Operation Bravo: Part 1

By Alle Foster

Hello! My name is Alle Foster, and I am the Conservation Manager for the WAVE Foundation at the Newport Aquarium. I am with Ric Urban and Becky Echtenkamp from the Husbandry Department at the Newport Aquarium, and we are going on a very unique adventure over the next few days… and I am going to share it with you!

When we are at work, a lot of guests ask us, “How do you get the animals at the Aquarium?” or “Where do the animals come from?” It is definitely a good question, and many people don’t realize that a lot of the animals are “on loan” from other accredited zoos and aquariums around the United States, and sometimes we have to travel to pick up (or drop off) these different animals. So Ric, Becky and I are on a trip to Tennessee, Georgia, Florida and South Carolina to drop off, and pick up, some of our amazing animals. And of course we end the trip with picking up Bravo, the more than 600-pound, nearly 85-year-old Galapagos tortoise! Over the next few days we will be posting about our adventure and sharing all the fun and unpredictable aspects of our trip!

Becky Echtenkamp (left), Alle Foster (center) and Ric Urban are on a mission to bring Bravo, a 600-pound Galapagos tortoise, to Newport Aquarium.

Becky Echtenkamp (left), Alle Foster (center) and Ric Urban are on a mission to bring Bravo, a 600-pound Galapagos tortoise, to Newport Aquarium.

Day 1: Newport, Ky. to Chattanooga, Tenn. (6 hours)
We were supposed to be leaving for our trip on Monday morning, but the bad weather coming through made us leave a day early. So we decided to make it to Chattanooga, Tenn. for our first stop. A lot of people were asking us, “How are you going to transport a huge Galapagos tortoise?” Well, with a very large crate and truck!

Newport Aquarium aquatic biologist Becky Echtenkamp poses with Bravo's crate.

Newport Aquarium aquatic biologist Becky Echtenkamp poses with Bravo’s crate.

We met at Newport Aquarium at 9 a.m. and started getting animals ready. We heated up the truck to make sure that all of our cold-blooded reptiles would be comfortable, and loaded up all the coolers. Each crocodilian we are transporting are in their own cooler with plenty of room. What most people probably don’t realize, is that for the heat to reach the back of the truck for the animals to be comfortable, we have to crank it on high the entire way. We came prepared with thermometers to check the temperatures of the animal’s coolers, and we quickly learned that the front of the truck was kept close to 100 degrees for the first few hours of the trip… It was HOT! Ric, Becky and I felt like we were melting, but it was all for the safety and wellbeing of the animals. Once we got further south and out of the ice storms, then the weather started heating up and we could turn the heat down in the front of the truck. Thank goodness!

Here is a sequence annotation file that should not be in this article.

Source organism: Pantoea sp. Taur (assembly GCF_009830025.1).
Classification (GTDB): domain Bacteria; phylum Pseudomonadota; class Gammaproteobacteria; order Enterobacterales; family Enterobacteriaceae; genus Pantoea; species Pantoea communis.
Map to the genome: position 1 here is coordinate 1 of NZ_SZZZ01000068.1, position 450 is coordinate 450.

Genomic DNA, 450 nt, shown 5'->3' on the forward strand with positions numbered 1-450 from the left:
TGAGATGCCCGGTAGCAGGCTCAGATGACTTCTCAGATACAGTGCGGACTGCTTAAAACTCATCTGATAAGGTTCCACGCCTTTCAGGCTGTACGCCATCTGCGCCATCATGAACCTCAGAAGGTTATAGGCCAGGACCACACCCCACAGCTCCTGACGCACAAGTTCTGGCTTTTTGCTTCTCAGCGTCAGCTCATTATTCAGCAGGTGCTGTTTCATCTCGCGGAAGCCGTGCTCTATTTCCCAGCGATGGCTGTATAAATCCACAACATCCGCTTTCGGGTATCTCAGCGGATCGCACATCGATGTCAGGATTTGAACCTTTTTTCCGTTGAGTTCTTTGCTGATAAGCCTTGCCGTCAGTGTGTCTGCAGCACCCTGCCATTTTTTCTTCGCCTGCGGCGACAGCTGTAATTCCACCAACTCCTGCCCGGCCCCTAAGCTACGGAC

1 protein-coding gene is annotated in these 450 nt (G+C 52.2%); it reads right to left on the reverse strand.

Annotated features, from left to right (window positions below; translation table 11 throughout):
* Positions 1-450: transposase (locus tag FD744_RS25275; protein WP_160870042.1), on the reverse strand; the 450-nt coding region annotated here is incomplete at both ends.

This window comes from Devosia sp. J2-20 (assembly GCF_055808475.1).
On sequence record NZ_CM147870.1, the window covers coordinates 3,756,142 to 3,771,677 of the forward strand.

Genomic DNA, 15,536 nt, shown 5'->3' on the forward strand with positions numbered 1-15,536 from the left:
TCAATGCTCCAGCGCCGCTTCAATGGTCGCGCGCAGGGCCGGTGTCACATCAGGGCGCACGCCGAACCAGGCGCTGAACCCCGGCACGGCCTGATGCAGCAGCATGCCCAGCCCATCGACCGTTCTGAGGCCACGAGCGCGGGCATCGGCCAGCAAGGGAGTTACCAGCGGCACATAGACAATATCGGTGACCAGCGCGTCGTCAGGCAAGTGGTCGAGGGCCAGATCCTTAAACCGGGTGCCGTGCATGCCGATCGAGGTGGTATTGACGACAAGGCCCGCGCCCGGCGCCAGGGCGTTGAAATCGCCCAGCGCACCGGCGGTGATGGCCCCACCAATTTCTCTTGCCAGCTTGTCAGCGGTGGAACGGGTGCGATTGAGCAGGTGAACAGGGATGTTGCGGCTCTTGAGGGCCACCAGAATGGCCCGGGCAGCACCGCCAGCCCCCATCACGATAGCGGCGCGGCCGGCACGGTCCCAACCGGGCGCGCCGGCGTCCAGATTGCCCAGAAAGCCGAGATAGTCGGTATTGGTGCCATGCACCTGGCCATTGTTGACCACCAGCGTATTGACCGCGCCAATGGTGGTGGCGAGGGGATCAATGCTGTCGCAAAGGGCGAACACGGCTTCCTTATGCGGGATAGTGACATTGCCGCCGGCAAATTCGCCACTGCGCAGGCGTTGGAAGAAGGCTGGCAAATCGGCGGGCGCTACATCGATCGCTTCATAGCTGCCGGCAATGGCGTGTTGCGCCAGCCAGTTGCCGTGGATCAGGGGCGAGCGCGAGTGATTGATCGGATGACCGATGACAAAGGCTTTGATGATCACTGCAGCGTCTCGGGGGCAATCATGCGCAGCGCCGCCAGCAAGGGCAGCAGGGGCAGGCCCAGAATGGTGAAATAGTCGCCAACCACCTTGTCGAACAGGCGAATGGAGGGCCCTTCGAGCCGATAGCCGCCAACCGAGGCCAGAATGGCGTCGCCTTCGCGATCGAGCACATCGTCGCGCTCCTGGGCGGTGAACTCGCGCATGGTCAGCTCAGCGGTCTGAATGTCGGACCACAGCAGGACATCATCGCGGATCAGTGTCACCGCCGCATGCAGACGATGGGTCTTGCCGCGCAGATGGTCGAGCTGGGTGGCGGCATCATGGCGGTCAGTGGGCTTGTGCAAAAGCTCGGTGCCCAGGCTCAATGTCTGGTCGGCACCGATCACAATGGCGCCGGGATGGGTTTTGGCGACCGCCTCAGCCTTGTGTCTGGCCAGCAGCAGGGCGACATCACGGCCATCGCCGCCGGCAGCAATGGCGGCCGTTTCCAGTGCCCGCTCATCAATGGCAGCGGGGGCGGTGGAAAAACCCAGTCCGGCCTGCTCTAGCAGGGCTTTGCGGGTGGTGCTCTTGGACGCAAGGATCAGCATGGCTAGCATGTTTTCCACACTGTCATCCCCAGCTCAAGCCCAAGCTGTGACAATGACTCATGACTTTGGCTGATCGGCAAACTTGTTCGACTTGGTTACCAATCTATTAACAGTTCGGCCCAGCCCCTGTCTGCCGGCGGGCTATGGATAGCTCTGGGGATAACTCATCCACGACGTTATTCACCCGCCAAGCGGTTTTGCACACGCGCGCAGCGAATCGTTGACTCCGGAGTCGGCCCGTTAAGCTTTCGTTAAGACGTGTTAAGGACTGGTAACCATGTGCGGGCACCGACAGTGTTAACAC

Ric loading truck

Ric Urban locks up the truck before the trip begins.

We arrived in Chattanooga at about 3:30 p.m. (about a six-hour drive time from Newport), and we decided to go to the Chattanooga Zoo to meet with some of Ric’s friends for a short while. We got to learn about their hellbender salamander conservation efforts and see a couple of their new exhibits before going to our hotel. We would like to say a huge thank you to the staff at the Chattanooga Zoo that welcomed us and kept us entertained for a while! Thank you! Thank you!

Another question that we get a lot during animal transfers is “What do you do with the animals overnight?” Well, all of the animals we are transporting are small enough to come into our pet-friendly hotels. And no, we do not get the animals out or let them roam around the hotel rooms! They stay perfectly safe and comfortable in their enclosures overnight until we can load them back up in the morning for the next chapter of the trip.

Alle Foster at a Chattanooga hotel with the alligator coolers.

Alle Foster at a Chattanooga hotel with the alligator coolers.

Check back tomorrow to say goodbye to our two American alligators (named Bert and Ernie) in Valdosta, Ga!

Operation Bravo Schedule:
Sunday, March 2: Newport, Ky. to Chattanooga, Tenn.
• Leaving with our two American alligators, a tomistoma, a spectacled caiman and a common caiman from Newport Aquarium (a bunch of crocodilians!). We left a day earlier than planned to beat the bad weather that was heading our way in Kentucky.

Monday March 3: Chattanooga, Tenn. to Valdosta, Ga.
• We are stopping here to drop off our two American alligators.

Tuesday March 4: Valdosta, Ga. to St. Augustine, Fla.
• We are going to St. Augustine Alligator Farm to pick up two new hatchling American alligators for our outreach programs for the WAVE Foundation. We are also dropping off the other crocodilians at this stop and possibly picking up another crocodilian for an exhibit.

Wednesday, March 5: St. Augustine, Fla. to Charleston, S.C. to Columbia, S.C.
• We are going to stop at the Turtle Survival Alliance to learn about different turtle and tortoise conservation efforts before heading to Columbia, S.C. to pick up Bravo, our new Galapagos tortoise!

Thursday March 6: Columbia, S.C. to Knoxville, Tenn. to Newport, Ky.
• We are heading home with Bravo and our new hatchling American alligators and stopping at the Knoxville Zoo along the way to pick up a couple of Spider tortoises for the new Turtle Canyon exhibit!

4 thoughts on “Operation Bravo: Part 1

  1. So you are loading the tortoise in the back of the truck inside a crate. Will the crate be heated? How will you protect the edges of his carapace? Will the crate be secured to the truck? Will the tortoise have a buddy where he is going?

  2. Pingback: Operation Bravo: Part 2 | Aquarium Works

  3. Pingback: Operation Bravo: Part 3 | Aquarium Works

  4. Pingback: Operation Bravo: Mission Complete | Aquarium Works

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